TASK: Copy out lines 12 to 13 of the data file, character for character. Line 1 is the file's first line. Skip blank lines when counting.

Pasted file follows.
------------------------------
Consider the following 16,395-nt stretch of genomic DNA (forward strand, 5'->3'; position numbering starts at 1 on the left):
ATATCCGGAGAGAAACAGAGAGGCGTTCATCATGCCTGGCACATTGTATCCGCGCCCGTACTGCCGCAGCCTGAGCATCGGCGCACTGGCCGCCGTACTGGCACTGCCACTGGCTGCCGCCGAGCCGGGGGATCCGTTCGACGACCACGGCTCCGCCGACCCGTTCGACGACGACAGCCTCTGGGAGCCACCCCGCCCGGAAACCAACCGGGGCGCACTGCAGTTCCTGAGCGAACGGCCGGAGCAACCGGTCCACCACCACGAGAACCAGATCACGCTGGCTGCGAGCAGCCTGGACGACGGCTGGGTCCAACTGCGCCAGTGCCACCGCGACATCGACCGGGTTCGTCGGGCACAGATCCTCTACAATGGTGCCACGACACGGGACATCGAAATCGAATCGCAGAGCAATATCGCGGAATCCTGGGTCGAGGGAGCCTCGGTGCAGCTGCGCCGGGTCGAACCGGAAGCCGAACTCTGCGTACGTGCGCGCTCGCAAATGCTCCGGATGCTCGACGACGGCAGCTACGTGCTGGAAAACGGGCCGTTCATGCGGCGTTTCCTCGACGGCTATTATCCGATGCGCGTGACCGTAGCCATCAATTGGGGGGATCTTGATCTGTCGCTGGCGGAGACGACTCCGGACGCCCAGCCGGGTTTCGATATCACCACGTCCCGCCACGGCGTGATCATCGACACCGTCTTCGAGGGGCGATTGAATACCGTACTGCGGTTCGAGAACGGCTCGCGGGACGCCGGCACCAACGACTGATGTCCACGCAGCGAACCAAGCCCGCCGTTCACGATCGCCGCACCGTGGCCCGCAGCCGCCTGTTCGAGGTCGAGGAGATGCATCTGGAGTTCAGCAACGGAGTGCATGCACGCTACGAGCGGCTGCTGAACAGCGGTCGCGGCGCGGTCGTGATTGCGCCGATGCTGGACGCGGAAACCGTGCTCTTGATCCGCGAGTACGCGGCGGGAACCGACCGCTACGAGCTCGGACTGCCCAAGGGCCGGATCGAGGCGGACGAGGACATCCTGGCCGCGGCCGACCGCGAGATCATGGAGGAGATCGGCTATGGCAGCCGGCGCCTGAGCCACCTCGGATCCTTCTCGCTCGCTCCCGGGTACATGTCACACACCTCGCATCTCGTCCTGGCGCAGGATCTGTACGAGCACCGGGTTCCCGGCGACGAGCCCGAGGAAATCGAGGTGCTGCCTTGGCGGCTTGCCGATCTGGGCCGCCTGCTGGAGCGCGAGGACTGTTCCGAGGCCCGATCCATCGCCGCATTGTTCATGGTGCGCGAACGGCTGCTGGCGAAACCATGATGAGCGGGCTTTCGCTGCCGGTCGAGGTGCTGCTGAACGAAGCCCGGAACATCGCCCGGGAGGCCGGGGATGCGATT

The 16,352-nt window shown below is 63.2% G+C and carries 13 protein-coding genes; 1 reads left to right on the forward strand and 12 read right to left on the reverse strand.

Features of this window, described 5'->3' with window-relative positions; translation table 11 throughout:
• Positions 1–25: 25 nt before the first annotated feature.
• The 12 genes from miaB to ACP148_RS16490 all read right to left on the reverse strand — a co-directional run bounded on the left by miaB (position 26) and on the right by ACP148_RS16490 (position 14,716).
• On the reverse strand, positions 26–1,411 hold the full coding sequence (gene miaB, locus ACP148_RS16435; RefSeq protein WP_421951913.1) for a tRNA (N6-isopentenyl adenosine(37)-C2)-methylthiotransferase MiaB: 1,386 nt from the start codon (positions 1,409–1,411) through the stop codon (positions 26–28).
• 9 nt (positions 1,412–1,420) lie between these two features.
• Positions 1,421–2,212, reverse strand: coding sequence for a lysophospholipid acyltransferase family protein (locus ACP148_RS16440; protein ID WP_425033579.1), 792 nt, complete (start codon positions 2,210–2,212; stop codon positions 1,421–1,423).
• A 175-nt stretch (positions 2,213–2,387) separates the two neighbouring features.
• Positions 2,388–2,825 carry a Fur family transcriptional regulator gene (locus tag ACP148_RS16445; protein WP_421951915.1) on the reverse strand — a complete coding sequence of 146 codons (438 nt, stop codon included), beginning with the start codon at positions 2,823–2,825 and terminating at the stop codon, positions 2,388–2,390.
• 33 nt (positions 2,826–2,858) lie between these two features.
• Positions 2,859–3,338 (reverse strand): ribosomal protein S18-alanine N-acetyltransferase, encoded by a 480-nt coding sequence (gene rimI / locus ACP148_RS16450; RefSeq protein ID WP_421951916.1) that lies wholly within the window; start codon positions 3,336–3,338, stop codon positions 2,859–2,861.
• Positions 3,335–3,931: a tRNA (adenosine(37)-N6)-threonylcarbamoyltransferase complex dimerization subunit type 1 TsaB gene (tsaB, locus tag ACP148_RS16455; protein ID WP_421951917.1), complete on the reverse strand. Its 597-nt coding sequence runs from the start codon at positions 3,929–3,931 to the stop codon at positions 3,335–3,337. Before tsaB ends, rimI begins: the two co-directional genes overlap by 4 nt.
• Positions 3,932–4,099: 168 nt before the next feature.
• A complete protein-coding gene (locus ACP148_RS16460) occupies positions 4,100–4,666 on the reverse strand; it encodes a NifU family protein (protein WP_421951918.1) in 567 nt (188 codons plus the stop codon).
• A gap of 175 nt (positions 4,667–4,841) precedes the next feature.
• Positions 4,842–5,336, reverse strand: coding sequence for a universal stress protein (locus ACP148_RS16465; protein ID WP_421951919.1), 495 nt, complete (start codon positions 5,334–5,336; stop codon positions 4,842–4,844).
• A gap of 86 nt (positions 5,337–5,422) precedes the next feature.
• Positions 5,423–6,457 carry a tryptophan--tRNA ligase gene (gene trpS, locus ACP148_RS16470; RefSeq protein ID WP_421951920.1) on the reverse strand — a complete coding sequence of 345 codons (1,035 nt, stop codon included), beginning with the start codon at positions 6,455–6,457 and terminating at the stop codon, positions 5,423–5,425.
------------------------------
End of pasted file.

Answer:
• 33 nt (positions 2,826–2,858) lie between these two features.
• Positions 2,859–3,338 (reverse strand): ribosomal protein S18-alanine N-acetyltransferase, encoded by a 480-nt coding sequence (gene rimI / locus ACP148_RS16450; RefSeq protein ID WP_421951916.1) that lies wholly within the window; start codon positions 3,336–3,338, stop codon positions 2,859–2,861.